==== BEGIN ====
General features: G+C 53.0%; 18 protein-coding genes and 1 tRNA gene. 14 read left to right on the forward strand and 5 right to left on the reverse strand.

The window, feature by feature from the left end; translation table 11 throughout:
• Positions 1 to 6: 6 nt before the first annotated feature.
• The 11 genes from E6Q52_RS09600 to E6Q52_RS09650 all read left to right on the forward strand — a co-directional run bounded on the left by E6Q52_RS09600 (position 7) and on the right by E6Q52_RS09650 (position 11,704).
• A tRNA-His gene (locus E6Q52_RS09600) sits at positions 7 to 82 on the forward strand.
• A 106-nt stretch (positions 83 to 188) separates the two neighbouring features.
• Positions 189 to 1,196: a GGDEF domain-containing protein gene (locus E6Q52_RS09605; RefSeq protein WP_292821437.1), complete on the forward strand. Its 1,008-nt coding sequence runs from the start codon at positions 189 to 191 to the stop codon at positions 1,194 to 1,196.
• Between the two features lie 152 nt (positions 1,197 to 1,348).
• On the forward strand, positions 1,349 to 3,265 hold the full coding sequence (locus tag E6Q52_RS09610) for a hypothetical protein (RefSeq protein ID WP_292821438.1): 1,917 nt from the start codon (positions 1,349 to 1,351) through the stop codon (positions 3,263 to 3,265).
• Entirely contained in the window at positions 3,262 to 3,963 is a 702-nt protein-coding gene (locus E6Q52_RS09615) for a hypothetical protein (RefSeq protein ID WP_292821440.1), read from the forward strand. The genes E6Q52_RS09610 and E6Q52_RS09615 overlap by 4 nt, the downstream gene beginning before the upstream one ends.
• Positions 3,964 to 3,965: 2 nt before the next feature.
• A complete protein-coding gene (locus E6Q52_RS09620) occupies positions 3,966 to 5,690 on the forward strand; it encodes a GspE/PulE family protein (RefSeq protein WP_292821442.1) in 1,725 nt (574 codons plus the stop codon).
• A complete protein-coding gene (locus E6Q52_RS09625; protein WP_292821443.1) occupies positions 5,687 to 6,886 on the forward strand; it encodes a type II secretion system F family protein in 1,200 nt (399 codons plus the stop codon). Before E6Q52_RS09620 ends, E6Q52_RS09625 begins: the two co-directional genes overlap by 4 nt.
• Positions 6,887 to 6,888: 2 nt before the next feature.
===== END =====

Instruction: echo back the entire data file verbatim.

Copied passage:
General features: G+C 53.0%; 18 protein-coding genes and 1 tRNA gene. 14 read left to right on the forward strand and 5 right to left on the reverse strand.

The window, feature by feature from the left end; translation table 11 throughout:
• Positions 1 to 6: 6 nt before the first annotated feature.
• The 11 genes from E6Q52_RS09600 to E6Q52_RS09650 all read left to right on the forward strand — a co-directional run bounded on the left by E6Q52_RS09600 (position 7) and on the right by E6Q52_RS09650 (position 11,704).
• A tRNA-His gene (locus E6Q52_RS09600) sits at positions 7 to 82 on the forward strand.
• A 106-nt stretch (positions 83 to 188) separates the two neighbouring features.
• Positions 189 to 1,196: a GGDEF domain-containing protein gene (locus E6Q52_RS09605; RefSeq protein WP_292821437.1), complete on the forward strand. Its 1,008-nt coding sequence runs from the start codon at positions 189 to 191 to the stop codon at positions 1,194 to 1,196.
• Between the two features lie 152 nt (positions 1,197 to 1,348).
• On the forward strand, positions 1,349 to 3,265 hold the full coding sequence (locus tag E6Q52_RS09610) for a hypothetical protein (RefSeq protein ID WP_292821438.1): 1,917 nt from the start codon (positions 1,349 to 1,351) through the stop codon (positions 3,263 to 3,265).
• Entirely contained in the window at positions 3,262 to 3,963 is a 702-nt protein-coding gene (locus E6Q52_RS09615) for a hypothetical protein (RefSeq protein ID WP_292821440.1), read from the forward strand. The genes E6Q52_RS09610 and E6Q52_RS09615 overlap by 4 nt, the downstream gene beginning before the upstream one ends.
• Positions 3,964 to 3,965: 2 nt before the next feature.
• A complete protein-coding gene (locus E6Q52_RS09620) occupies positions 3,966 to 5,690 on the forward strand; it encodes a GspE/PulE family protein (RefSeq protein WP_292821442.1) in 1,725 nt (574 codons plus the stop codon).
• A complete protein-coding gene (locus E6Q52_RS09625; protein WP_292821443.1) occupies positions 5,687 to 6,886 on the forward strand; it encodes a type II secretion system F family protein in 1,200 nt (399 codons plus the stop codon). Before E6Q52_RS09620 ends, E6Q52_RS09625 begins: the two co-directional genes overlap by 4 nt.
• Positions 6,887 to 6,888: 2 nt before the next feature.